Securing remote administrator login to Windows Server has always been a challenge. To enforce best practices such as complex passwords and Multi-Factor Authentication (MFA) required installing additional plugins and tools on all machines in the environment to prompt and enforce the organizational policies. Additionally, this adds complexity to the build process and may get missed when setting up new servers in the environment.
With the Preempt platform, since Remote Desktop authentications require Active Directory login, policy enforcement for secure and anomalous activity can be enforced at login time with little or no changes at the endpoint level. In this blog, I will cover enabling and enforcing MFA and organizational policy within the Preempt platform (https://www.preempt.com/) to reduce the changes at the server level and provide consistent policy enforcement across the environment. For this demo, I am going to be using PingID as the MFA factor (which there are multiple supported by Preempt) and accessing my Server 2012+ environment securely. I have also pre-configured the Preempt platform in my environment and installed the Domain Controller sensors for monitoring login activity.
To begin, we need to gather the PingID integration properties file from the Ping administrator interface. Login to https://admin.pingone.com and go to the Setup > PingID > Client Integration and get an integration properties file.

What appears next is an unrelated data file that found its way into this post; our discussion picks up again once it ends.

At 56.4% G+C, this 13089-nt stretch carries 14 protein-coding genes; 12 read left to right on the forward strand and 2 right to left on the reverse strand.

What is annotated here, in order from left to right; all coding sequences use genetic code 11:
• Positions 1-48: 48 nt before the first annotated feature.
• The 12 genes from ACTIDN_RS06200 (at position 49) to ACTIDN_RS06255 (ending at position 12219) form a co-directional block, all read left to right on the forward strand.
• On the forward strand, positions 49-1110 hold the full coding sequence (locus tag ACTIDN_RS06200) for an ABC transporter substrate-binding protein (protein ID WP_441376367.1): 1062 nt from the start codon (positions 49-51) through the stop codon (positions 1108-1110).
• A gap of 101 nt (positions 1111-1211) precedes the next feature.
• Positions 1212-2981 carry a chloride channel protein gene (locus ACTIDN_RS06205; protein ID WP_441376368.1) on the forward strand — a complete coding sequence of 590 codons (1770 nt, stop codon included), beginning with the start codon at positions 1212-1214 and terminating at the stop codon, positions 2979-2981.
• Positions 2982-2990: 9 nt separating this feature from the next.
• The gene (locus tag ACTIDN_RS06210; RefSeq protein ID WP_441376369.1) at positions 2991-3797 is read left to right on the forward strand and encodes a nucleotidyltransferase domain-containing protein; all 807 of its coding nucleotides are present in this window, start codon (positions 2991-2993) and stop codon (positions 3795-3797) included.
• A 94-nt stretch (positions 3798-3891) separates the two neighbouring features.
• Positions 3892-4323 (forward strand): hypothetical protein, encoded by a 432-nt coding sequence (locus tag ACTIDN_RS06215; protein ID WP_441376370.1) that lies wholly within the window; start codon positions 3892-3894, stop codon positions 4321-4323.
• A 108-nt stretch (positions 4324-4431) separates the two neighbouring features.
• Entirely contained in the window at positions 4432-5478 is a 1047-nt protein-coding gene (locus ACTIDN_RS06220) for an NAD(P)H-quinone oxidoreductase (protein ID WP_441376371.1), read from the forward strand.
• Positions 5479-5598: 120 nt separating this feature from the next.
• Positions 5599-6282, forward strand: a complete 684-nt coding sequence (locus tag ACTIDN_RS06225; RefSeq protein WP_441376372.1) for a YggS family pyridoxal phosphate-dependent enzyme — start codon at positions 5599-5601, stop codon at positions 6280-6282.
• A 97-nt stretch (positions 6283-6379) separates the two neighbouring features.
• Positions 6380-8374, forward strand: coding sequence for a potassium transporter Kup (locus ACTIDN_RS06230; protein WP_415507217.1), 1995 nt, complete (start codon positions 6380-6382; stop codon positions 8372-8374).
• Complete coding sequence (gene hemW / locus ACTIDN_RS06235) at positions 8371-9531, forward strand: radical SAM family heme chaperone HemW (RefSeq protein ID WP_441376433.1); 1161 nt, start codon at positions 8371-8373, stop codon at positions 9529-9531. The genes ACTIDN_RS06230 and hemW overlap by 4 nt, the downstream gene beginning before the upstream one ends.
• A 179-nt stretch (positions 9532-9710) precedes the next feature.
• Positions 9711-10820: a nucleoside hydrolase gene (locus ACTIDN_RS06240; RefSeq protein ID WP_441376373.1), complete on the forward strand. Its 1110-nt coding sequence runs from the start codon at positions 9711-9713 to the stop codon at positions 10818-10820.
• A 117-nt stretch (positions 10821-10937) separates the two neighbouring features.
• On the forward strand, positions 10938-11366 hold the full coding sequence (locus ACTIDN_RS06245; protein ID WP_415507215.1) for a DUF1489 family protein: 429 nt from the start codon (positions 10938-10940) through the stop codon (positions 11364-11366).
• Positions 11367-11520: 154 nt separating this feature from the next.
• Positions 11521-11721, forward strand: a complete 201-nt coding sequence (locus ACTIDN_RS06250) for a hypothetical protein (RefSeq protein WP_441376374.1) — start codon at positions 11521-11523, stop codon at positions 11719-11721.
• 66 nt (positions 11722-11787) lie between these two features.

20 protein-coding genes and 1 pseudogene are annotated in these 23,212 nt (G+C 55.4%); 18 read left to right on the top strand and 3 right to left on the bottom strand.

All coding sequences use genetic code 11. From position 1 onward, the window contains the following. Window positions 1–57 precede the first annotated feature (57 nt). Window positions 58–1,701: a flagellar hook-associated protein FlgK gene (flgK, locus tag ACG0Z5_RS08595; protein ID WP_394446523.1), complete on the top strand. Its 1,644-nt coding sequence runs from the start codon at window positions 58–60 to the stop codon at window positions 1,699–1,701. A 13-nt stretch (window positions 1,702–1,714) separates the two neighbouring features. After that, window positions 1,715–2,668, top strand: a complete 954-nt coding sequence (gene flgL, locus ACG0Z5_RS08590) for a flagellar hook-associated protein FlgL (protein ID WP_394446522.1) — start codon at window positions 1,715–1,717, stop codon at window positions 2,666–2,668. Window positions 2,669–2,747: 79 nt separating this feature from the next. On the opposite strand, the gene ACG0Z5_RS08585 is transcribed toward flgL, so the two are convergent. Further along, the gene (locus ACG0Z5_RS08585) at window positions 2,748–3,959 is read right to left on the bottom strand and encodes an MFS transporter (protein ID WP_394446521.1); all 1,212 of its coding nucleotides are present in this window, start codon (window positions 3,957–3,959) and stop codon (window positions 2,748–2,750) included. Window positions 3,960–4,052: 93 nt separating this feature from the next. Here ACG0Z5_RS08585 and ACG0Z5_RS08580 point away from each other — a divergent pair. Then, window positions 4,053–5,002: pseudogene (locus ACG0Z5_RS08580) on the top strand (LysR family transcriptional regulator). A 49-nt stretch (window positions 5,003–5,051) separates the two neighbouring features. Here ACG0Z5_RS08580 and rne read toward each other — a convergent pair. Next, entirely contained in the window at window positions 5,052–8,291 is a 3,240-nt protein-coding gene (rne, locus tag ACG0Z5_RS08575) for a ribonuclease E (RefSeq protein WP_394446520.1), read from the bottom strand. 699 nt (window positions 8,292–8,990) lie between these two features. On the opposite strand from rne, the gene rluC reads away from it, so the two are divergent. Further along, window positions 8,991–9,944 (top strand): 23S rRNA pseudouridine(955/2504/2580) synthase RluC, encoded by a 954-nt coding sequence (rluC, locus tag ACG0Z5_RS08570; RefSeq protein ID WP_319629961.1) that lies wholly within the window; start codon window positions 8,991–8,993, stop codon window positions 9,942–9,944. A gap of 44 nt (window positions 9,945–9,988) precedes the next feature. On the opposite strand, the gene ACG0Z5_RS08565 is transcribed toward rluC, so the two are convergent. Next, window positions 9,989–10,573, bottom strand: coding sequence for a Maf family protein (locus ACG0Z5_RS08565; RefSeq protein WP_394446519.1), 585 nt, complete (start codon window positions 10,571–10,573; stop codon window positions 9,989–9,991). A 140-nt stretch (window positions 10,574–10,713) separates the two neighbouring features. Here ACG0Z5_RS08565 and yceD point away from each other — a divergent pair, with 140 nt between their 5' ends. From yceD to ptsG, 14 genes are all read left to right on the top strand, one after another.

Download the file to your local machine to be uploaded to the Preempt platform.
Once you have the PingID properties file, login to the Preempt console and go to Administration > Connectors.
From the dropdown, select PingID. As you can see in the list, there is a long list of possible MFA factors to use in the platform, but for the demo here, we are going to be using PingID.
Once selected, you will see the PingID connector on the page.
Select the pingid.properties file that was downloaded from the previous steps.
Once uploaded, you should see the success message that the properties file has been uploaded and is now enabled.
NOTE: To ensure the authentication is enforced on login, validate that all domain controller agents are set to Active / inline proxy mode for both Kerberos and NTLM (as below). If this is not set, it will allow login but still prompt for MFA for the administrator.
At this point, we can add a sample policy to force MFA on administrator users when logging into a host via RDP. Log in to the console and go to Policy > Settings and enable Simulation mode for testing.
Next, add a sample policy by going to Manage Rules and clicking Add Rule.
For the sample rule, there are a ton of options for selecting based on group membership, location, login type, etc. To keep it simple to validate the enforcements, we have chosen a specific user, specific machine, and login type of Remote Desktop.
Run the assess option at the bottom to test / validate the rule conditions and see impact. This is a good way to validate the rule is catching only certain logins / policy wanting to catch.
Click save when done. Apply the changes at the top of the page to push the policy into the appliance.
Now, we can login to the test host to validate the configuration / make sure the rule is triggered (since we are in simulation mode right now).As we can see, the remote login for ‘Admin – Nick Hunt’ triggered the rule and would have done a push to PingID.
Once this is done, go back in and disable Simulation mode. The next time you login, you should see something like the video below on login.